It is quite possible that this week’s Supreme Court ruling has just changed the 2010 health care law in such a way that it will add substantially to federal deficits from almost any vantage point. We will know more after the Congressional Budget Office completes its analysis.
Let’s review the background. CBO’s last complete score of the health care law, in March 2011, found that it would reduce federal deficits by $210 billion from 2012-2021. That was before the suspension of the CLASS program provision, which takes the positive score down to $123 billion. As I pointed out in my recent study, those scores are not relative to actual prior law but to a hypothetical budget baseline scenario that CBO uses under the procedures of the Deficit Control Act. Relative to actual prior law, by contrast, the health law -- had it been upheld in its entirety -- would add more than $340 billion to federal deficits over the next ten years.
Let’s nevertheless reference the positive score of $123 billion here since, flawed or not, it’s what arises under Congress’s scorekeeping rules. If this week’s ruling worsens the bill’s budget impact by more than $123 billion over ten years, then the legislation adds to federal deficits even by the standard adopted by its proponents. Will this score remain positive after the Supreme Court ruling?
The Supreme Court left intact most of the health care law’s provisions, excepting only one section that would have allowed the Secretary of HHS to withdraw “existing Medicaid funding” from states that fail to comply with the law’s expansion of Medicaid eligibility.
This is important. At first glance, it appears quite possible that this decision could:
- Considerably worsen the budgetary effects of the law, and;
- Result in substantial cuts, later in this decade, to the subsidies for low-income individuals who are compelled to buy health insurance under the law.
The health law’s coverage expansion contains two big components: an expansion of Medicaid/CHIP and new federally-subsidized health insurance exchanges. The Medicaid expansion extends coverage to Americans of up to 133 percent of the federal poverty line, but with a 5 percent income exclusion that brings the effective eligibility level up to 138 percent. Participants in the other program -- the new health exchanges -- are generally eligible for federal subsidies if they have incomes from 100 percent to 400 percent of the poverty line, provided that the individual is not qualified for Medicaid/CHIP, certain other health benefits, or “affordable” employer-provided coverage.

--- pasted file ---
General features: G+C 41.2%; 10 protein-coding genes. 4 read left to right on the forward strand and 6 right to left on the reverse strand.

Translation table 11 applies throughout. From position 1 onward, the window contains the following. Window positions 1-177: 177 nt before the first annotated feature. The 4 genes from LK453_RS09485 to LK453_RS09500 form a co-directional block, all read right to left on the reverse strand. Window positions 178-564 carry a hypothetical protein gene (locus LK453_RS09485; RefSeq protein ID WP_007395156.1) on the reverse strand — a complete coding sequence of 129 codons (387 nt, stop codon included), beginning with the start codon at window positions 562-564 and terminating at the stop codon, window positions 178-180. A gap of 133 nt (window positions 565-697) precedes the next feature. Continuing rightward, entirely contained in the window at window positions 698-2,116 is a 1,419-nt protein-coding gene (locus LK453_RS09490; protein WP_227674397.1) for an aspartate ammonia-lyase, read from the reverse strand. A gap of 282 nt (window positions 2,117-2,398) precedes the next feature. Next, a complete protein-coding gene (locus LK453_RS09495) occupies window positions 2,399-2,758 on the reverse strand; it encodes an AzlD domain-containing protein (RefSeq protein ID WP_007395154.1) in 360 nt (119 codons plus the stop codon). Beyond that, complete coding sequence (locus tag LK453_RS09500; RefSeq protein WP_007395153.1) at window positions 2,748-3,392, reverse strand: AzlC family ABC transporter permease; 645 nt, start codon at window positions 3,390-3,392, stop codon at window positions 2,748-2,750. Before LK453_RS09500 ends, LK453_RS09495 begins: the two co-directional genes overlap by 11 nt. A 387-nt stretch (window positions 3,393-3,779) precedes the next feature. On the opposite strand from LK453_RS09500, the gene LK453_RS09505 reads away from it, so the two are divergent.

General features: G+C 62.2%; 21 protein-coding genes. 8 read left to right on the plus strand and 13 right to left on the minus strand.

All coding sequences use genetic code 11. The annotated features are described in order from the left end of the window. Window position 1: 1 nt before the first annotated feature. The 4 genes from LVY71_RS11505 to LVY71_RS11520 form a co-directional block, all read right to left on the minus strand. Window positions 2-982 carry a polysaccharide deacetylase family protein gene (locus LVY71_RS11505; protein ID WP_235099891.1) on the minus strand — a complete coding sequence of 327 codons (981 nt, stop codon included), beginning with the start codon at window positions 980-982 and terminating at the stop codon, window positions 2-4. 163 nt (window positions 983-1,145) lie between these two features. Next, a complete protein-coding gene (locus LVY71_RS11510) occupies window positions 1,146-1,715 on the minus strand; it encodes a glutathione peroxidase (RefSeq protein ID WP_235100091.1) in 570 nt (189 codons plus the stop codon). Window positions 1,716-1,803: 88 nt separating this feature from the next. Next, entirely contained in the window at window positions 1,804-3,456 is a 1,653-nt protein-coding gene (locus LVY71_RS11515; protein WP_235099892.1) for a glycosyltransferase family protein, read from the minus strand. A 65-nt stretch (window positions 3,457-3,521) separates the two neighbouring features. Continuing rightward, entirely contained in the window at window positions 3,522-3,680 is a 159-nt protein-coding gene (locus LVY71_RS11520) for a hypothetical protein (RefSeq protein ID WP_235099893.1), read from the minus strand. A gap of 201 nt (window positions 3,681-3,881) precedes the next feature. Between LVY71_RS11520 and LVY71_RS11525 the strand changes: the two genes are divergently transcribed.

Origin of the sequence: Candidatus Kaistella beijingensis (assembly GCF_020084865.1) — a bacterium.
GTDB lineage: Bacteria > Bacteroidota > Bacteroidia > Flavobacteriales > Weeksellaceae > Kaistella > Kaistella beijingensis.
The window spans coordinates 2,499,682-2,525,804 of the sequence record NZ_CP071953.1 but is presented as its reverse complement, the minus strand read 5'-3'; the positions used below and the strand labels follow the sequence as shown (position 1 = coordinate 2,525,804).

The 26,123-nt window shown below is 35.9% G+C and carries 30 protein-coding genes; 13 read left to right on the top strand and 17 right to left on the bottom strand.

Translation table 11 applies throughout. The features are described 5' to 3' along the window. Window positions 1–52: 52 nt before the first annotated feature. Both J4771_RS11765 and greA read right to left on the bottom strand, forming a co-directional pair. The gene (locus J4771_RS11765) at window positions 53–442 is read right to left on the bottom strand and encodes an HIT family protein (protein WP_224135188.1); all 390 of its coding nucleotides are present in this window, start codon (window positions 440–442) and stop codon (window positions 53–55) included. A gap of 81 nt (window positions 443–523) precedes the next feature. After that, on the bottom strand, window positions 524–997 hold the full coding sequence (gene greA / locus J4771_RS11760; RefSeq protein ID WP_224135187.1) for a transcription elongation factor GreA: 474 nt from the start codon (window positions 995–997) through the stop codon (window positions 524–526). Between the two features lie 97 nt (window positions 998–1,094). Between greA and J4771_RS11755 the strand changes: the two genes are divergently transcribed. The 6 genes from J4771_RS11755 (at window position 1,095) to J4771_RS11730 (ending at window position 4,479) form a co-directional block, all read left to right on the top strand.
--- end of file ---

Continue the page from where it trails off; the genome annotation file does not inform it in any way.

The interaction between these two avenues to subsidized coverage – Medicaid and the health exchanges – has important fiscal effects.
Twenty-six states acted as plaintiffs in the lawsuit against the Affordable Care Act, in part based on its Medicaid expansion. Their argument was that the federal government could not force states to expand Medicaid coverage via the threat of revoking existing Medicaid funding. The Supreme Court has now ruled that the federal government cannot make good on that threat.
One can make an argument that it is still in these states’ interest to expand Medicaid, since under the 2010 law the federal government will pick up the tab in the first few years. But what matters is whether the states believe it is in their interest to accept the long-term costs associated with the expansion. It is reasonable to conjecture that, having fought to be freed from being forced to do so, some of these 26 states will not expand Medicaid coverage as envisioned by the health law. This means that Medicaid coverage will be substantially lower than CBO projected in its last evaluation.
It also means that subsidized participation in the health exchanges will likely be higher than last projected. Consider an individual at 125% of the poverty line, in a state that now chooses not to expand Medicaid coverage. Before, CBO would have anticipated that this individual would be on Medicaid. Now it’s possible that the individual will be getting subsidies through the health exchanges.